The SET UP: Three executives at a conference table.

The ACTORS: X, a young man and  Y, a middle-aged woman (both in sharp power suits)  sit on either side of Z, an older man in hideous golf attire, all day-glow plaid.

Z listens as X and Y discuss a new advertising campaign.

X: Let’s get the old business out of the way first. The copywriter from the last push is still calling about getting paid for those brochures.

Y: Keep stalling.

X: He threatened to firebomb the building.

Y: Where’s he live?

X: The west coast.

Y: At his rate he can’t afford to travel. He won’t bomb the building.

X: He sounded pretty…motivated.

Z (piping up for the first time): Tell senior staff to bring a sweater just in case. I’ve got a tee time to make. Can we hurry this along?

Y: Only senior staff, sir?

Z: No need to get the minions excited. If that kook does show up it’ll probably be a single molotov cocktail. How much can that do? I don’t know anyone  who works below the 28th floor so let’s keep our eyes on the big picture, okay? (He taps his watch.)

X: Right. New business. I’ve been thinking about the new ad campaign–

Y (self-assured and interrupting breezily): What’s the webmaster saying?

X: What he always says. “More white space.”

Y: I don’t speak HTML but from what you’ve told me, that’s all he ever says.

X: Then he must be right.

Y: Yes. Nobody can be that arrogant all the time and ever be wrong.

X: We’ve gone over this. He won an award from Wired for his designs.

Y: I know. I know. It was a brown black smudge with six-point type in yellow. To read the content you’d need a microscope.

X: The article must have been about microscopes.

Y: Ah. Now I get it. That makes sense.

X: Well, I’m just guessing. Maybe not. Maybe it’s a comment on our superficiality in a post-literate society.

Z and Y look at each other blankly.

Y (to Z): I did warn you about hiring a goddamn English major, sir. How’s the ad campaign costing out, Professor?

X: We have several applications. I put it out for a bid on the web.

Y (glancing at Z): And? And?

X: Uh, well, this one from Angola looked promising but he wants to be paid with a goat.

Y: I told you, this is just content. We don’t have to pay a whole goat’s worth.

X: Do you think we can get it done for a couple of chickens?

Y (to Z): That’s the problem with these young guys. They want to spray money everywhere like that fixes the problem. I tell them all, do more with less. It makes them creative.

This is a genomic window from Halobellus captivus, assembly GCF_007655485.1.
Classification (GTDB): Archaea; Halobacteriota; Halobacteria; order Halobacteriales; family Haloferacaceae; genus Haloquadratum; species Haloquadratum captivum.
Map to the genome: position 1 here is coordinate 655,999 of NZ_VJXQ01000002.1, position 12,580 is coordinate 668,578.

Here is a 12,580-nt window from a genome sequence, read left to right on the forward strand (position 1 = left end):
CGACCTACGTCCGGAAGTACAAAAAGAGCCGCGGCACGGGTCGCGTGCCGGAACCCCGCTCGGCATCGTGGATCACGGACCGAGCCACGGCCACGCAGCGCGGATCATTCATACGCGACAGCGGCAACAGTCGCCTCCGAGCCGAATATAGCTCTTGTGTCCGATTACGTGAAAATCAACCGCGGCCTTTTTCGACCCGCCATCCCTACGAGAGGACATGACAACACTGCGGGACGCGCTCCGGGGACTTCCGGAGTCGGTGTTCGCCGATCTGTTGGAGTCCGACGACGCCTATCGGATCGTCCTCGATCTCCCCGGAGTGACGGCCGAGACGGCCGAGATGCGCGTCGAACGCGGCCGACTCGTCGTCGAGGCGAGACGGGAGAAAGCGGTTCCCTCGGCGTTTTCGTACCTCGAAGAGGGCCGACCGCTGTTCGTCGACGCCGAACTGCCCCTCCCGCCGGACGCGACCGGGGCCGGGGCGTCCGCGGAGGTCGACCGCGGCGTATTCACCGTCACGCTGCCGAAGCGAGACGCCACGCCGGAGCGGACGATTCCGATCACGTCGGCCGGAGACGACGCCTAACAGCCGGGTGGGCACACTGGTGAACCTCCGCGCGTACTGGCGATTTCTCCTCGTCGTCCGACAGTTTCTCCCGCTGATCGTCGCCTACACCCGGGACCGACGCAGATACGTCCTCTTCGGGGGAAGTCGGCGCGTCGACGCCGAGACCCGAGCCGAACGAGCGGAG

X (jumping in defensively): I’ve got a guy from Idaho who’ll do it for a single kind word from another human being.

Z grins and throws a knowing wink at Y.

Y (shaking her head and pleased to be destroying X with a condescending smile): We don’t do that.

X: Oh.

Z: I’d be on the tee right now if you just went with the lowest bid.

Y: Yes. Exactly. You’re exactly right, sir. What about it, X?

X (putting the sheaf of applications down, steeling himself): That’s just it, sir. I have a revolutionary proposal that will save the company–

Y: Oh, lordy! Sir, I had no idea he was going to waste your valuable golf work time.

X: I was talking.

Y: You haven’t discussed anything about this with me so it’s inappropriate–

X: I didn’t discuss it with you because I wasn’t interested in having you take credit for my ideas again.

Z’s mouth drops open. He looks back and forth between the two as Y stands up, furious.

Y: Pack up your personal things from your desk. Bruno will see you out.

X (talking just to Z now): Sir, it was me who came up with the idea for third world galley slaves to row your yacht.

Y: Sir! This is outrageous!

X: …and you can hear me out or I can take my brilliant idea for an ad campaign over to the competition and be in a VP suite by this afternoon.

Y is still standing, trembling with murderous rage. Z stares in X’s eyes for a full minute and X does not waiver. Finally, Z nods for Y to take a seat and turns back to X.

Z: Ballsy move, son.

X: Thanks, Dad.

Z: Not here. Go ahead. Let’s hear it. It better be good. And quick.

X: Well, I was thinking.

Y (rolling her eyes): Oh, God!

Z silences her with a look.